During the procedure, the user can select different modes of robot control. These may include a continuous mode selected by the user so that the robot continuously tracks a device 214 keeping the device 214 in the field of view. Another mode includes a static mode where the user can select this mode so that the robot moves to an explicit command to visualize a specific target without continuous updating of the position. Another mode can include a toggle mode where the user can select this mode so that the robot visualizes all targets in a loop (e.g., sequentially displaying each view). This mode can be useful to verify position and status of all devices and anatomical structures. Other modes are also contemplated which may include the described modes or other modes. For example, a split screen mode may be employed instead of the toggle mode to view a plurality of targets concurrently.

Referring to FIG. 3, a nested closed loop feedback control system 300 is shown in accordance with one illustrative embodiment. The control system 300 may be employed to control the robot (108, FIG. 1, 226, FIG. 2). In this control system 300, a higher-level control loop 302 uses a known position of a catheter distal tip (shape sensing feedback 304) with respect to an ultrasound probe head 306 as input to a lower level controller 303. This lower level controller 303 monitors encoder position (encoder feedback) 308 and updates a motor position 310 accordingly. The control scheme of FIG. 3 can be employed for any type of robot and imaging device. The illustrative nested control loop 300 utilizes the shape sensing feedback 304 to robotically control the ultrasound volume (probe head 306) to maintain a fixed relationship with respect to the shape sensed interventional device (102, FIG. 1, 214, FIG. 2). The ultrasound probe position is adjusted by the robot to bring the catheter within the ultrasound field of view whether at some discrete time or in a continuous loop.

Referring again to FIG. 2, during the adjustment, the robotic control 228 needs to concurrently consider a plurality of factors as feedback data. For example, the motion of the probe head 206 needs to result in moving the imaging volume 208 or 2D slice 220 so that the device 214 is within the field of view. The robot control 228 needs to monitor contact force between the probe head 206 and tissue surface to ensure excessive force is not applied while maintaining sufficient force to ensure acoustic coupling. Other physical constraints of the ultrasound probe 206 may also need to be considered (for example, the TEE probe 206 may have a bounded range of possible positions). In the case of the robotically controlled TEE probe 206, the control of the robot 226 may include the control of two dials for changing position of a curved probe tip of the probe 206.

Referring to FIGS. 4 A and 4B with continued reference to FIG. 2, an example of how the field of view of the TEE probe (206) can be adjusted to image a target 402 by steering a probe head 404 from a starting position 406 in FIG. 4A towards a target position 405 in FIG. 4B. A textured area 408 on a surface of a sphere 410 represents a permissible range of motion of the TEE probe (206) when controlled via dials. Every point on the sphere 410 has an inherent orientation 407 of the probe head 206, i.e., a corresponding image volume. The points of the sphere 410 and the volume orientations 407 associated with those are a characteristic of the probe 206 and can be stored in the robot control system 228 in a lookup table or other data storage structure. Once the target 402 is selected in the coordinate frame 230 of the robot 226, an ideal orientation of the US volume 208 is computed so that the target 402 is in the middle of the volume 208. This orientation is matched to a closest orientation in the lookup table, which is matched to the probe position.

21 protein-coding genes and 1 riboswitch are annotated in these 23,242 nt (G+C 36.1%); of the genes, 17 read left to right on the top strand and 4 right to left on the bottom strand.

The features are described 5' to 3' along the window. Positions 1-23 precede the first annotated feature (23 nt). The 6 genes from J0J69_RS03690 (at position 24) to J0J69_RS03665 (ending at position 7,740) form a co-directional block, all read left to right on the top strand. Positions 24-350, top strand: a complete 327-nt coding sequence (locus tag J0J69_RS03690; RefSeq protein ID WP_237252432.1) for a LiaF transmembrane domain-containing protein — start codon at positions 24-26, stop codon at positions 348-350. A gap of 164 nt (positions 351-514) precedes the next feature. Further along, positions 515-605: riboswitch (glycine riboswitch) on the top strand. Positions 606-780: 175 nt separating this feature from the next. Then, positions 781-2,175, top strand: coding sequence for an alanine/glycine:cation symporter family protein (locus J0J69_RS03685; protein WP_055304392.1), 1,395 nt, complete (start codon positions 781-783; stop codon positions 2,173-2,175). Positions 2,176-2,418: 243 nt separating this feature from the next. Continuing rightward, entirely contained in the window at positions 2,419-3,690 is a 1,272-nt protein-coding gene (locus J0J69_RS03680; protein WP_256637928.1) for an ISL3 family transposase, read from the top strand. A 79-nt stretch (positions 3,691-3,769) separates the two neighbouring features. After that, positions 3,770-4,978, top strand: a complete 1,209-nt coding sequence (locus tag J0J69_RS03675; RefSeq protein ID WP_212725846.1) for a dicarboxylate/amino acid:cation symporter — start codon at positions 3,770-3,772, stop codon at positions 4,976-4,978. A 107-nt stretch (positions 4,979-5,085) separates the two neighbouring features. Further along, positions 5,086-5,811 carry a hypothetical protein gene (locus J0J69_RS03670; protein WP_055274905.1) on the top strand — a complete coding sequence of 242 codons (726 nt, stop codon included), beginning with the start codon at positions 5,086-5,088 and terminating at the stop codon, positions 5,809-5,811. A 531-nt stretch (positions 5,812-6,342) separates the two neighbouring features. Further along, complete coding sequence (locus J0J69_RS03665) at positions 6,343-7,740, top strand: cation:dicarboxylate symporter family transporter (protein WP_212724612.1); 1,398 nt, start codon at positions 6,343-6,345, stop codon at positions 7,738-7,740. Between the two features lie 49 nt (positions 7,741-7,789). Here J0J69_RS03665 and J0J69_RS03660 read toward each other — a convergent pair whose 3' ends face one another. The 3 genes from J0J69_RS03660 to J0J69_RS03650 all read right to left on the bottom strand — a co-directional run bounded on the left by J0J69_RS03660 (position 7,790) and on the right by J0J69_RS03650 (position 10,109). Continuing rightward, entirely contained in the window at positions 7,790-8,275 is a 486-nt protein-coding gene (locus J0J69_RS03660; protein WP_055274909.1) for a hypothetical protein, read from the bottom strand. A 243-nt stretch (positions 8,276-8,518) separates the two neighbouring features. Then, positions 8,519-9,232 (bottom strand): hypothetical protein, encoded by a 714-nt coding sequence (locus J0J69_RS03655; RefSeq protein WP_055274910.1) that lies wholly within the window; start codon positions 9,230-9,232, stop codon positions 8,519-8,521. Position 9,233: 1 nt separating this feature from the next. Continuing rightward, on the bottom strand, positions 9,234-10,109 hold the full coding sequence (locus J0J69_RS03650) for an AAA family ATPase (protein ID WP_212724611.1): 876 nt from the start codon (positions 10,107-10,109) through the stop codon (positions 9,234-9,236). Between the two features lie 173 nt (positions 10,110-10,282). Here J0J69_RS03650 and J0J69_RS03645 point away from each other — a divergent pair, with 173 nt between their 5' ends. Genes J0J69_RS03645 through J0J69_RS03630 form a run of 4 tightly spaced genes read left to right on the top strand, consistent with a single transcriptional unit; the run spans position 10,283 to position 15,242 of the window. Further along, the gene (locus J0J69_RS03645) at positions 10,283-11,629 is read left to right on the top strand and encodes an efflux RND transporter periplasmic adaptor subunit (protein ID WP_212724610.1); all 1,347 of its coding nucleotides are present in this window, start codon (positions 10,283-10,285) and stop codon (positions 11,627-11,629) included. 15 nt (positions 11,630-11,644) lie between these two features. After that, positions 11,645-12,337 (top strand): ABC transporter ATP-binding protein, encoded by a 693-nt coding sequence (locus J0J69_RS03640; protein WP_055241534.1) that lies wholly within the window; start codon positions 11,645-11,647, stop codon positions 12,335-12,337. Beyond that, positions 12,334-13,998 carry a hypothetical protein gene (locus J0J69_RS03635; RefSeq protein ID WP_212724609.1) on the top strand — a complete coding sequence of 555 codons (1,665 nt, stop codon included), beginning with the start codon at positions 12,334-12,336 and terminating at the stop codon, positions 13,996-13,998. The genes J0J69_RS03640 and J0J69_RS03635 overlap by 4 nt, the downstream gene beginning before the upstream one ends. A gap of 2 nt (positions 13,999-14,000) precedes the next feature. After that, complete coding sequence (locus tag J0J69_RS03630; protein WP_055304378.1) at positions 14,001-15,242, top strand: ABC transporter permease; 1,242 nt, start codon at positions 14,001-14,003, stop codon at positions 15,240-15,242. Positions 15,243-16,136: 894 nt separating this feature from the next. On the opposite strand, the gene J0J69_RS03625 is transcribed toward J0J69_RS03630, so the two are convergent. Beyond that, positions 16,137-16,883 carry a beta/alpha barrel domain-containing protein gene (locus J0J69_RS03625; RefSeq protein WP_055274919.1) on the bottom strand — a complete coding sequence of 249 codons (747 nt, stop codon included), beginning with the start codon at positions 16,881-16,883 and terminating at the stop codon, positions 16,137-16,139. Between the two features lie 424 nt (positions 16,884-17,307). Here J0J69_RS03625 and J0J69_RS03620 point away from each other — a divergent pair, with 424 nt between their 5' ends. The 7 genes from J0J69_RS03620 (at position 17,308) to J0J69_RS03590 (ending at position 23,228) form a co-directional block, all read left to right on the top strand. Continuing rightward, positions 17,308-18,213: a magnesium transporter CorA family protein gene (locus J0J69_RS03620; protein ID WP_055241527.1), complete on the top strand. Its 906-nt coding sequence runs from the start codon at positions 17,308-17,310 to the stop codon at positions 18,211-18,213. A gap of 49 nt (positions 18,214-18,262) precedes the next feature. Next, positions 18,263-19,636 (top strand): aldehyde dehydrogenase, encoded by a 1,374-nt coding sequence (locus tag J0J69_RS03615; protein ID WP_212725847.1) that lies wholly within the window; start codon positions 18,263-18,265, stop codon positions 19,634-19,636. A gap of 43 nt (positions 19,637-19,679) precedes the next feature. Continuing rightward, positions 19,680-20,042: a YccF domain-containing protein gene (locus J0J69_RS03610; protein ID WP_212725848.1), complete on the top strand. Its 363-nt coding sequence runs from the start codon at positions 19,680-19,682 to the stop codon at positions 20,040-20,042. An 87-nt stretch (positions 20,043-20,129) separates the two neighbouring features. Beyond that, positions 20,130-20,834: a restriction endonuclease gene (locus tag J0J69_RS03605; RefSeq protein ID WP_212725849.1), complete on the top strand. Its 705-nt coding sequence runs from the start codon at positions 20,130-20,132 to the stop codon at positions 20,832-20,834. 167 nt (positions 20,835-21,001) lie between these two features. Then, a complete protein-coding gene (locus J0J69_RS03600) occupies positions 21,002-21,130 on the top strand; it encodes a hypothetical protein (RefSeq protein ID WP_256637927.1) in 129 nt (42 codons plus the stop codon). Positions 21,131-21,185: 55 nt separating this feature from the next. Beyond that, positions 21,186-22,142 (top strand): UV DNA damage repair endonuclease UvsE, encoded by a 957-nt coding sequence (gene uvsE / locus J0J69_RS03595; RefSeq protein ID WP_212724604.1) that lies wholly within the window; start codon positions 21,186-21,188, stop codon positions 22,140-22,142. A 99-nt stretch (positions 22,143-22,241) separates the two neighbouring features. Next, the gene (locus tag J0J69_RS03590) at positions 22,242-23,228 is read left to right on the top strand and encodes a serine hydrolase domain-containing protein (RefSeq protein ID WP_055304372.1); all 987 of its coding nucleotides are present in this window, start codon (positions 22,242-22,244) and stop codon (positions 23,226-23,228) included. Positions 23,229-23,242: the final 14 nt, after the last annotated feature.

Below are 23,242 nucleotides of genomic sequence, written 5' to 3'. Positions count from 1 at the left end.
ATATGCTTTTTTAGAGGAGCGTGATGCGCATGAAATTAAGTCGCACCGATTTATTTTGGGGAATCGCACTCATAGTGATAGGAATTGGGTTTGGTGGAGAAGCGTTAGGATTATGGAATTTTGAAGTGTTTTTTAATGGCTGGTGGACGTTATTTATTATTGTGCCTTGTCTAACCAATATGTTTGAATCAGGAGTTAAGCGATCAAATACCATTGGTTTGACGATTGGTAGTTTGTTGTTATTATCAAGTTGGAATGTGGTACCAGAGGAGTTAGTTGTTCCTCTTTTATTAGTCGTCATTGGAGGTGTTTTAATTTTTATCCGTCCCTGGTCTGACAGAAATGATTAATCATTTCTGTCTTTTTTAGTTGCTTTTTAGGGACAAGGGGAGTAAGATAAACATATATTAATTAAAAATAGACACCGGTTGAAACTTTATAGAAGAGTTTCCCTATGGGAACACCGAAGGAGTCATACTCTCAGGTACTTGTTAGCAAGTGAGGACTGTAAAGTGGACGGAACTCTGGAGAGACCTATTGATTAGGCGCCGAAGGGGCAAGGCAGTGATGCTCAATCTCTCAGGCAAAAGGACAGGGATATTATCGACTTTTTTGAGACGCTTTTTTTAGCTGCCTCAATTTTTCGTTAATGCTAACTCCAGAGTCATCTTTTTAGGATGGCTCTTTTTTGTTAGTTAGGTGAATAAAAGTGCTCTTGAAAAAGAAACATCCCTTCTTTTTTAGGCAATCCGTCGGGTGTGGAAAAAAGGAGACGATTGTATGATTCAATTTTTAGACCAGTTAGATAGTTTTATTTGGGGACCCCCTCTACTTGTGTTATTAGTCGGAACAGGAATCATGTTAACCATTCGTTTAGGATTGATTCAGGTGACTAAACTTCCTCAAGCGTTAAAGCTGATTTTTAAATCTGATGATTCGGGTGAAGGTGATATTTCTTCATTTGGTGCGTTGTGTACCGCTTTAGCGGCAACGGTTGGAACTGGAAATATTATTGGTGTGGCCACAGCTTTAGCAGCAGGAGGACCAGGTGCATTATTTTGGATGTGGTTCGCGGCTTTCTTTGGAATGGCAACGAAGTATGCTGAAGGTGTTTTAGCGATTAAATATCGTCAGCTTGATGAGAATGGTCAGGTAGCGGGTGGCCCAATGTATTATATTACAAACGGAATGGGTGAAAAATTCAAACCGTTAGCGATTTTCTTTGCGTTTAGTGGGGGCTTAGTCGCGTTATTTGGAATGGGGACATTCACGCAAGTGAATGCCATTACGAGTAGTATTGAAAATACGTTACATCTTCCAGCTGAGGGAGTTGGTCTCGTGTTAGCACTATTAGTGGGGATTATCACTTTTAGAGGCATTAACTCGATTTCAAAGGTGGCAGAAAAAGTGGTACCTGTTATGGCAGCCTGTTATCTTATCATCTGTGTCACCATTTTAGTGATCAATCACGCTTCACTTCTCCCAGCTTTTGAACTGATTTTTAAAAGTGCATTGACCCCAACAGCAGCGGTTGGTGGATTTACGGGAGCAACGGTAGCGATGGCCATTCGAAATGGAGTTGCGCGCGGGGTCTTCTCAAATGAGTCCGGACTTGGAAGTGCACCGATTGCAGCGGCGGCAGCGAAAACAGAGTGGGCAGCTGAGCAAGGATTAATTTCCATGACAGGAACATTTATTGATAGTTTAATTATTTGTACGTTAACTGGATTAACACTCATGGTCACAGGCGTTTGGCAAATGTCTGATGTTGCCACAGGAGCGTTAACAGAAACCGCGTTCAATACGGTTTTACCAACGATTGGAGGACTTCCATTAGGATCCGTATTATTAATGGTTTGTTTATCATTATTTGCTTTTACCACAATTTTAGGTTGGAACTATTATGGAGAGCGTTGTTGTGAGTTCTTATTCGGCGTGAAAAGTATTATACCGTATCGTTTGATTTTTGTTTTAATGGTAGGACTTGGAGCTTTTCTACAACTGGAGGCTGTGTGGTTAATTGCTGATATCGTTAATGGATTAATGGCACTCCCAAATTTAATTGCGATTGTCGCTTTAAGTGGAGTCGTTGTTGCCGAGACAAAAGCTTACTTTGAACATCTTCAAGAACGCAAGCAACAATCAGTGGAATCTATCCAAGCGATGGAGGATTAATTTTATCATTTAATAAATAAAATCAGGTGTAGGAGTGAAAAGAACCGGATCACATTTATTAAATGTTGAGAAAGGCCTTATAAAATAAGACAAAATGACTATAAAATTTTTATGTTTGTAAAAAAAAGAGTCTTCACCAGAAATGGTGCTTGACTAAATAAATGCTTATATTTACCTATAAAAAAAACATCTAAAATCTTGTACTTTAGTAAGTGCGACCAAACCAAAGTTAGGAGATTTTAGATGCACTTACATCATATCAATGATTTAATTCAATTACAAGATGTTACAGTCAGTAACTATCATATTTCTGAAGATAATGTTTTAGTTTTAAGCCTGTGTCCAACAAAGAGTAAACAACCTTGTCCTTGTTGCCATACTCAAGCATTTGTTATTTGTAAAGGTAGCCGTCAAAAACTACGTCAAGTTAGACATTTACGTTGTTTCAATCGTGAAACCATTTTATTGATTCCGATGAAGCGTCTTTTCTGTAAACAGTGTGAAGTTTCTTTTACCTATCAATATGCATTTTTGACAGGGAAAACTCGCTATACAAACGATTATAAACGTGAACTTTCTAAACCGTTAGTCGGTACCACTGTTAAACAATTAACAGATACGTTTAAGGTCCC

The robot 226 attempts to reach the position by controlling, e.g., two dials while limiting force to the tissue. Pressure sensors or other sensors or measurements (motor current, for example) may be employed as feedback for satisfying there constraints. If no excessive force is applied in the motion, the robot 226 will reach the most optimal position to view the target 402. If the force limit is reached, the viewpoint of the imaging device will be suboptimal but will be the best possible viewpoint given the constraints.

Robotic control of imaging devices may have a multitude of implementations for control of ultrasound probes. For example, a system to control the dials on the handle of TEE probes and robotically control the position of the steerable probe tip may be employed, as well as other robot systems and methods.

To reduce the impact on the clinical workflow, the ultrasound probe(s) can be robotically controlled to maintain the catheter position within the ultrasound dataset. In the event that ultrasound quality degrades or is lost due to lack of coupling or pressure between the ultrasound transducer head and the surface (detected via image processing or manual observation), a robot can detect and compensate for this (by, e.g., increasing pressure or releasing gel to the surface) and then continuing to perform imaging. The robotic control can concurrently maintain the imaging volume, can optimize a physical position of the transducer for the image resolution, and can work within the physical constraints of the clinical application to maintain suitable contact with the tissue for imaging, while minimizing the forces on the patient. In the case of the robotically controlled TEE probe, the control of the robot may include control of two dials of the TEE probe for changing position of the curved probe tip.